motivated by his work for the independent press agency Unión de
Periodistas y Escritores Cubanos Independientes, Union of Cuban Independent
Journalists and Writers, and his reported links with exile groups in Miami, USA,
opposed to the government. His arrest in January took place during a period of
clamp-down on dissidents, in the aftermath of the Ibero-American Summit in
Havana. He was released in July after serving his sentence.
In July Nestor Rodríguez Lobaina, president of the unofficial
Movimiento de Jóvenes Cubanos por la Democracia, Cuban Youth Movement for
Democracy, was convicted of ''disrespect'', ''public disorder'', and
''damages''. Eddy Alfredo Mena y González, another member of the
movement, stood trial with him on the same charges. Nestor Rodríguez was
sentenced to six years and two months' imprisonment, while Eddy Alfredo Mena was
sentenced to five years and one month.
Dr Oscar Elías Biscet González, president of the Fundación
Lawton de Derechos Humanos, Lawton Foundation for Human Rights, a humanitarian
organization considered illegal by the Cuban authorities, was sentenced to three
years' imprisonment on 25 February. He was initially arrested on 3 November 1999
and charged with ''insult to the symbols of the homeland'', which carries a
maximum sentence of one year's imprisonment. The charge was reportedly brought
against him because he hung a Cuban flag sideways on his balcony during a press
conference at his home on 28 October 1999. The prosecutor's petition against
him, issued in February 2000, included two further charges - ''public disorder''
and ''instigation to commit a crime''.
Several prisoners of conscience were conditionally released.
Marta Beatriz Roque, Felix Bonne Carcasés and René Gómez
Manzano, three of the so-called ''Group of Four'', were conditionally released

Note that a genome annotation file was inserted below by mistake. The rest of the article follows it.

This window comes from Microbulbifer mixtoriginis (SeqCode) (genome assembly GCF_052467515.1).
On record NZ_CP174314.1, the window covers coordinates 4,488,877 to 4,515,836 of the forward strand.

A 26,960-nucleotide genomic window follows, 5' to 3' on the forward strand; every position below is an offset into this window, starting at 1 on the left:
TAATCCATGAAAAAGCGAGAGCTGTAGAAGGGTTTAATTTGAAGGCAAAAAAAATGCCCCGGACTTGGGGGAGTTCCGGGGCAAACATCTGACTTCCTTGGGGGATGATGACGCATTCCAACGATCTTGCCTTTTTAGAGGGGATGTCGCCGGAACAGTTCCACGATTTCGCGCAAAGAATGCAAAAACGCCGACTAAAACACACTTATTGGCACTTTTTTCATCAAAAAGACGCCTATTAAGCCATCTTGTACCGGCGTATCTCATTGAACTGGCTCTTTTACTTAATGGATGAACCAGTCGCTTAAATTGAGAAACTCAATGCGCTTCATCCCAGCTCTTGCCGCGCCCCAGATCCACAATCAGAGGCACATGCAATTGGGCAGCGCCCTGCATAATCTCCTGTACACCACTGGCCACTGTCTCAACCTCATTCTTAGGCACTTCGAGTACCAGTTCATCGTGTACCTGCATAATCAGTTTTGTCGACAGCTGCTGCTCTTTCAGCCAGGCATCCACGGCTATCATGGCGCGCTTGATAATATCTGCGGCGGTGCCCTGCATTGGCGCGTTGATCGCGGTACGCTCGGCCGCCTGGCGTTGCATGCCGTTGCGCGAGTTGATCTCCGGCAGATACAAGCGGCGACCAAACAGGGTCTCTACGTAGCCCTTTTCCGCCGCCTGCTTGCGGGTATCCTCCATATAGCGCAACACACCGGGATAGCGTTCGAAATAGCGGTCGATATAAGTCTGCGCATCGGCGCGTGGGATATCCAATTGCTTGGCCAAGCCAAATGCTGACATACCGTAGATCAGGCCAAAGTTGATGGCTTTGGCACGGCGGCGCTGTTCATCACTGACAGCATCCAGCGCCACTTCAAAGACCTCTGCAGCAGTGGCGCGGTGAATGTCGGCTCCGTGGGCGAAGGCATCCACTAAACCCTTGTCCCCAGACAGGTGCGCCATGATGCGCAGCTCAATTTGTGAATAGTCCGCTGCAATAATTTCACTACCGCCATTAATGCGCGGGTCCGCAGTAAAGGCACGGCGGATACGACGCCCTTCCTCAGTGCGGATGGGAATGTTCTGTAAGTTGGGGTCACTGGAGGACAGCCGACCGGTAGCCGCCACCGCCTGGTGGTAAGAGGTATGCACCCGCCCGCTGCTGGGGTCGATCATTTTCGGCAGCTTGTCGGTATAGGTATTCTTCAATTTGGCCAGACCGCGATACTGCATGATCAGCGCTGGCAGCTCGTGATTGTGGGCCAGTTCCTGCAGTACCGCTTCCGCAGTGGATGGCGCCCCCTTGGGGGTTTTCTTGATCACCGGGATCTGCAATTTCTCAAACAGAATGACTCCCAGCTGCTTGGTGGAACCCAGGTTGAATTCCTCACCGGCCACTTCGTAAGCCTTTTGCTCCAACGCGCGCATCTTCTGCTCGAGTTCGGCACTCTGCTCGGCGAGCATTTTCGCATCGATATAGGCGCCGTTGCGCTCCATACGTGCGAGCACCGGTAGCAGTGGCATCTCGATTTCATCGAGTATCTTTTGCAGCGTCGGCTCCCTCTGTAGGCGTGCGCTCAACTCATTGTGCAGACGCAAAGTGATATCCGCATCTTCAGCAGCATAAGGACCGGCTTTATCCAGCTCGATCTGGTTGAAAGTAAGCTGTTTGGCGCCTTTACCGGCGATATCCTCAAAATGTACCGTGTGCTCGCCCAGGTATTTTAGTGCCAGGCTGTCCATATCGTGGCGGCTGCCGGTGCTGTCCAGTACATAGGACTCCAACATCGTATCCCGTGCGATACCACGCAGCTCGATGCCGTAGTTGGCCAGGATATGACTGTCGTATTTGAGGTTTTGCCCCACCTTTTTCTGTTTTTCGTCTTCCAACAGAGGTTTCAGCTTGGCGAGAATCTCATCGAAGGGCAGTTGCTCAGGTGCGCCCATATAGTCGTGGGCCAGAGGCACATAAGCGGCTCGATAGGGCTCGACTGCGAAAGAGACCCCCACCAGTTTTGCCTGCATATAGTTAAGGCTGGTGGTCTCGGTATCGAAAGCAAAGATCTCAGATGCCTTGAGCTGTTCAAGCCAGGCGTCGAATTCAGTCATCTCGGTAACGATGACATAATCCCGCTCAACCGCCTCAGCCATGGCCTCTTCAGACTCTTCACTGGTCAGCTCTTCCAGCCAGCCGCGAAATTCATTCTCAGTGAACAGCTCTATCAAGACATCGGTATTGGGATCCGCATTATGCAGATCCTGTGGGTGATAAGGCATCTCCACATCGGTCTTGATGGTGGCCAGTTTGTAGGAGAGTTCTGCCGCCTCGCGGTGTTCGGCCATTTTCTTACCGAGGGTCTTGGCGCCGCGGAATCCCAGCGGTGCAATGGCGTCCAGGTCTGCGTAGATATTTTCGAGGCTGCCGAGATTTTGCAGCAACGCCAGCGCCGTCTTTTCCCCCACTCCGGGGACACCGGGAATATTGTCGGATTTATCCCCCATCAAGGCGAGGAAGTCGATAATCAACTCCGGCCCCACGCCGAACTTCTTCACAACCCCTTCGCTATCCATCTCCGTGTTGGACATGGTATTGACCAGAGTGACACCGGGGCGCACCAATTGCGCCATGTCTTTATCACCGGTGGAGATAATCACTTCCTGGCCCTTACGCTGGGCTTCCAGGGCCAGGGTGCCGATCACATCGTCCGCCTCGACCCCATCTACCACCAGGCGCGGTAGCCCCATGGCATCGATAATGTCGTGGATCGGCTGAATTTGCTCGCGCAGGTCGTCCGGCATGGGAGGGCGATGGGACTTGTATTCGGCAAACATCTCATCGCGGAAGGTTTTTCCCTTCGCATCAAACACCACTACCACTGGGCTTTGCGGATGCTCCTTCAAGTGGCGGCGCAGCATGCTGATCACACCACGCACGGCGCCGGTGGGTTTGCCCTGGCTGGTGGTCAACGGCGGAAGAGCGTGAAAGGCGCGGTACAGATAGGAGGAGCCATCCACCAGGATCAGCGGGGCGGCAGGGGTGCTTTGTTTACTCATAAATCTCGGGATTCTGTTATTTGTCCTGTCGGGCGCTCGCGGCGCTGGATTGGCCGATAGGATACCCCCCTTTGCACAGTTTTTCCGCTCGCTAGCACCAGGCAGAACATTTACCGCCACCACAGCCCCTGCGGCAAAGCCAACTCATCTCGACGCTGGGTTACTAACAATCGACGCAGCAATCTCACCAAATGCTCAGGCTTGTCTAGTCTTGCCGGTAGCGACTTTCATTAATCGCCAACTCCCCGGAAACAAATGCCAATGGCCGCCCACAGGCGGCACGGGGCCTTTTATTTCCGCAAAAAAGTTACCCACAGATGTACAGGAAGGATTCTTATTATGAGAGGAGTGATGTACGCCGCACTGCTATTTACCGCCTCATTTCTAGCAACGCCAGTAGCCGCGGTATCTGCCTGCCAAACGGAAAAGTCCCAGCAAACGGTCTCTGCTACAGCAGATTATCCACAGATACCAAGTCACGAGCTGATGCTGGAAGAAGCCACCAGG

in May. The four members of the Grupo de Trabajo de la Disidencia Interna para
el Análisis de la Situación Socio-Económica Cubana,
Internal Dissidents' Working Group for the Analysis of the Cuban Socio-Economic
Situation, had been held in custody since July 1997. They were sentenced in 1999
to between three-and-a-half and five years' imprisonment on a charge of
sedition, under state security legislation. The fourth member of the group,
Vladimiro Roca Antúnez, remained in prison.
Orestes Rodríguez Horruitiner, sentenced to four years' imprisonment
in 1997 for ''enemy propaganda'' was conditionally released in April after
serving part of his sentence. He was prosecuted after publications considered by
the authorities to be counter-revolutionary were found at his home.
Dissidents detained without trial
A number of members and supporters of opposition groups were detained
without trial. More than 100 were rounded up and held briefly in the days around
Maritza Lugo Fernández, vice-president of the unauthorized Partido
Democrático 30 de Noviembre ''Frank País'', ''Frank País''
30 November Democratic Party, was arrested on 23 December 1999. She planned to
participate in a religious procession to celebrate Christmas but was detained
along with six others, all of whom were released within a few days. She went on
hunger strike twice in protest against her arrest and continued detention
without charge. She was eventually charged with ''public disorder'', but was not
tried. She was released on 1 June, more than five months after her arrest.
Maritza Lugo Fernández was rearrested on 15 December and remained in